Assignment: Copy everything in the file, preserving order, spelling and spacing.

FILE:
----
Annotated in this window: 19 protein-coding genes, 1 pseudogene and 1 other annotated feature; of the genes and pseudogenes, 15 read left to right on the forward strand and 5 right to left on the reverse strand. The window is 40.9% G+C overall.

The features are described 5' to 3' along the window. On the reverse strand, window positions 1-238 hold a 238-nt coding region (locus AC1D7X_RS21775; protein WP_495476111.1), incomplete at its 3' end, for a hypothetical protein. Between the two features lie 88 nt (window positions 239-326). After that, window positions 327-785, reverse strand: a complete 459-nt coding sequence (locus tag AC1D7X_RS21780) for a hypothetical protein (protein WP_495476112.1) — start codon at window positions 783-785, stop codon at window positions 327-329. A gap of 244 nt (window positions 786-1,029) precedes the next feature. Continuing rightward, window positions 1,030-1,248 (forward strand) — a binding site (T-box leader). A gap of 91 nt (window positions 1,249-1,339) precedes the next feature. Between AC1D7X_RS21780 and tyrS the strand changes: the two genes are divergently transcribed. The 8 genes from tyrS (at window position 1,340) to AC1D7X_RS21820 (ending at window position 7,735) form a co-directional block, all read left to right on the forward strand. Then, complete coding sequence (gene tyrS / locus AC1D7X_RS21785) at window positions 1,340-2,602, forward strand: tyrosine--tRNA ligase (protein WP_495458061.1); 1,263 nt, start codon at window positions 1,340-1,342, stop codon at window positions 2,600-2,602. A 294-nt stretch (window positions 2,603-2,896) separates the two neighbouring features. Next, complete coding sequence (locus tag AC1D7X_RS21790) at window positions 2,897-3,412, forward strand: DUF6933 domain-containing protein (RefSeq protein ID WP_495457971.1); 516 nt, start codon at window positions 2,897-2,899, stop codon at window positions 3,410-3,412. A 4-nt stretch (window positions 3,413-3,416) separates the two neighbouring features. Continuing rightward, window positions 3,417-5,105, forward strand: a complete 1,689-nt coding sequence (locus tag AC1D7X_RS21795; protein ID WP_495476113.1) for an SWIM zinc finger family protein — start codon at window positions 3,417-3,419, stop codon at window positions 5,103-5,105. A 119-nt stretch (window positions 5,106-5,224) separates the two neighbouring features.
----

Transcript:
Annotated in this window: 19 protein-coding genes, 1 pseudogene and 1 other annotated feature; of the genes and pseudogenes, 15 read left to right on the forward strand and 5 right to left on the reverse strand. The window is 40.9% G+C overall.

The features are described 5' to 3' along the window. On the reverse strand, window positions 1-238 hold a 238-nt coding region (locus AC1D7X_RS21775; protein WP_495476111.1), incomplete at its 3' end, for a hypothetical protein. Between the two features lie 88 nt (window positions 239-326). After that, window positions 327-785, reverse strand: a complete 459-nt coding sequence (locus tag AC1D7X_RS21780) for a hypothetical protein (protein WP_495476112.1) — start codon at window positions 783-785, stop codon at window positions 327-329. A gap of 244 nt (window positions 786-1,029) precedes the next feature. Continuing rightward, window positions 1,030-1,248 (forward strand) — a binding site (T-box leader). A gap of 91 nt (window positions 1,249-1,339) precedes the next feature. Between AC1D7X_RS21780 and tyrS the strand changes: the two genes are divergently transcribed. The 8 genes from tyrS (at window position 1,340) to AC1D7X_RS21820 (ending at window position 7,735) form a co-directional block, all read left to right on the forward strand. Then, complete coding sequence (gene tyrS / locus AC1D7X_RS21785) at window positions 1,340-2,602, forward strand: tyrosine--tRNA ligase (protein WP_495458061.1); 1,263 nt, start codon at window positions 1,340-1,342, stop codon at window positions 2,600-2,602. A 294-nt stretch (window positions 2,603-2,896) separates the two neighbouring features. Next, complete coding sequence (locus tag AC1D7X_RS21790) at window positions 2,897-3,412, forward strand: DUF6933 domain-containing protein (RefSeq protein ID WP_495457971.1); 516 nt, start codon at window positions 2,897-2,899, stop codon at window positions 3,410-3,412. A 4-nt stretch (window positions 3,413-3,416) separates the two neighbouring features. Continuing rightward, window positions 3,417-5,105, forward strand: a complete 1,689-nt coding sequence (locus tag AC1D7X_RS21795; protein ID WP_495476113.1) for an SWIM zinc finger family protein — start codon at window positions 3,417-3,419, stop codon at window positions 5,103-5,105. A 119-nt stretch (window positions 5,106-5,224) separates the two neighbouring features.